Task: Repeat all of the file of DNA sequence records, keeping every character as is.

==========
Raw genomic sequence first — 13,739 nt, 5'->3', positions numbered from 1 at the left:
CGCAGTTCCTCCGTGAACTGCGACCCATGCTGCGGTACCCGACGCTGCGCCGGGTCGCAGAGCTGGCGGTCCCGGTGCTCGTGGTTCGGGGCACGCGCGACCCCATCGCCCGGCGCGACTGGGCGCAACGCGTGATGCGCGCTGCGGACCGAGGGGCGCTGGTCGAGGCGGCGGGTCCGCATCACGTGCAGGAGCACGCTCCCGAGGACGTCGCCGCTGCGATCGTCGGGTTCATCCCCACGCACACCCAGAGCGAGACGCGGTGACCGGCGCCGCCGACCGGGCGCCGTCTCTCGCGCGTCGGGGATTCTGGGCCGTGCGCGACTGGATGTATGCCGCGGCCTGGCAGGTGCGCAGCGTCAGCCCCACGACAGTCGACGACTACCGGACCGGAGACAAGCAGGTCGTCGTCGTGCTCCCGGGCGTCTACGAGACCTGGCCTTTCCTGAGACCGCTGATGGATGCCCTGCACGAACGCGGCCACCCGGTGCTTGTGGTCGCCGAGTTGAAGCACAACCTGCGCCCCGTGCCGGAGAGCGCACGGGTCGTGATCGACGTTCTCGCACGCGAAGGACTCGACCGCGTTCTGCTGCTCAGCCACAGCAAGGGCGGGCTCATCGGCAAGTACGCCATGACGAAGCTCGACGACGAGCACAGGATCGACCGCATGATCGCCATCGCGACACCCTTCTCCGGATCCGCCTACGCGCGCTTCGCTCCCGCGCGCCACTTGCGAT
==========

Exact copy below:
Raw genomic sequence first — 13,739 nt, 5'->3', positions numbered from 1 at the left:
CGCAGTTCCTCCGTGAACTGCGACCCATGCTGCGGTACCCGACGCTGCGCCGGGTCGCAGAGCTGGCGGTCCCGGTGCTCGTGGTTCGGGGCACGCGCGACCCCATCGCCCGGCGCGACTGGGCGCAACGCGTGATGCGCGCTGCGGACCGAGGGGCGCTGGTCGAGGCGGCGGGTCCGCATCACGTGCAGGAGCACGCTCCCGAGGACGTCGCCGCTGCGATCGTCGGGTTCATCCCCACGCACACCCAGAGCGAGACGCGGTGACCGGCGCCGCCGACCGGGCGCCGTCTCTCGCGCGTCGGGGATTCTGGGCCGTGCGCGACTGGATGTATGCCGCGGCCTGGCAGGTGCGCAGCGTCAGCCCCACGACAGTCGACGACTACCGGACCGGAGACAAGCAGGTCGTCGTCGTGCTCCCGGGCGTCTACGAGACCTGGCCTTTCCTGAGACCGCTGATGGATGCCCTGCACGAACGCGGCCACCCGGTGCTTGTGGTCGCCGAGTTGAAGCACAACCTGCGCCCCGTGCCGGAGAGCGCACGGGTCGTGATCGACGTTCTCGCACGCGAAGGACTCGACCGCGTTCTGCTGCTCAGCCACAGCAAGGGCGGGCTCATCGGCAAGTACGCCATGACGAAGCTCGACGACGAGCACAGGATCGACCGCATGATCGCCATCGCGACACCCTTCTCCGGATCCGCCTACGCGCGCTTCGCTCCCGCGCGCCACTTGCGAT